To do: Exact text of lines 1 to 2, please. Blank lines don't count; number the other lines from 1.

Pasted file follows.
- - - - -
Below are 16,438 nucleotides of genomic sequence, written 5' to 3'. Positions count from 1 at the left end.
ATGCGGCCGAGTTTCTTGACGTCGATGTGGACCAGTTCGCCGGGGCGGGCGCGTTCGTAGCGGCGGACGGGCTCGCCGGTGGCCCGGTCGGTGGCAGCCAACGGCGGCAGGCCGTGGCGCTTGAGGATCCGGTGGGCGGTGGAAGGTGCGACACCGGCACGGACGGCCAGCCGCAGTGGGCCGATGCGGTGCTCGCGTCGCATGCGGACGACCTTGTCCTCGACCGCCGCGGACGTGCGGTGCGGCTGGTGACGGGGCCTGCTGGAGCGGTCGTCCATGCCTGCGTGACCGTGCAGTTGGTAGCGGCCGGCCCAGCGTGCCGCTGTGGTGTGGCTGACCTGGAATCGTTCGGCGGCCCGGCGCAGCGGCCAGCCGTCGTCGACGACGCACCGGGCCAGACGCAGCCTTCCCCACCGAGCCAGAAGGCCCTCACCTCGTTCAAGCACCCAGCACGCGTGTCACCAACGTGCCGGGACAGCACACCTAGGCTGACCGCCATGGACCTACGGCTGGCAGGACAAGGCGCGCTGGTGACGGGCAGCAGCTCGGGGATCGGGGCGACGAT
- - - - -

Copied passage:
Below are 16,438 nucleotides of genomic sequence, written 5' to 3'. Positions count from 1 at the left end.
ATGCGGCCGAGTTTCTTGACGTCGATGTGGACCAGTTCGCCGGGGCGGGCGCGTTCGTAGCGGCGGACGGGCTCGCCGGTGGCCCGGTCGGTGGCAGCCAACGGCGGCAGGCCGTGGCGCTTGAGGATCCGGTGGGCGGTGGAAGGTGCGACACCGGCACGGACGGCCAGCCGCAGTGGGCCGATGCGGTGCTCGCGTCGCATGCGGACGACCTTGTCCTCGACCGCCGCGGACGTGCGGTGCGGCTGGTGACGGGGCCTGCTGGAGCGGTCGTCCATGCCTGCGTGACCGTGCAGTTGGTAGCGGCCGGCCCAGCGTGCCGCTGTGGTGTGGCTGACCTGGAATCGTTCGGCGGCCCGGCGCAGCGGCCAGCCGTCGTCGACGACGCACCGGGCCAGACGCAGCCTTCCCCACCGAGCCAGAAGGCCCTCACCTCGTTCAAGCACCCAGCACGCGTGTCACCAACGTGCCGGGACAGCACACCTAGGCTGACCGCCATGGACCTACGGCTGGCAGGACAAGGCGCGCTGGTGACGGGCAGCAGCTCGGGGATCGGGGCGACGAT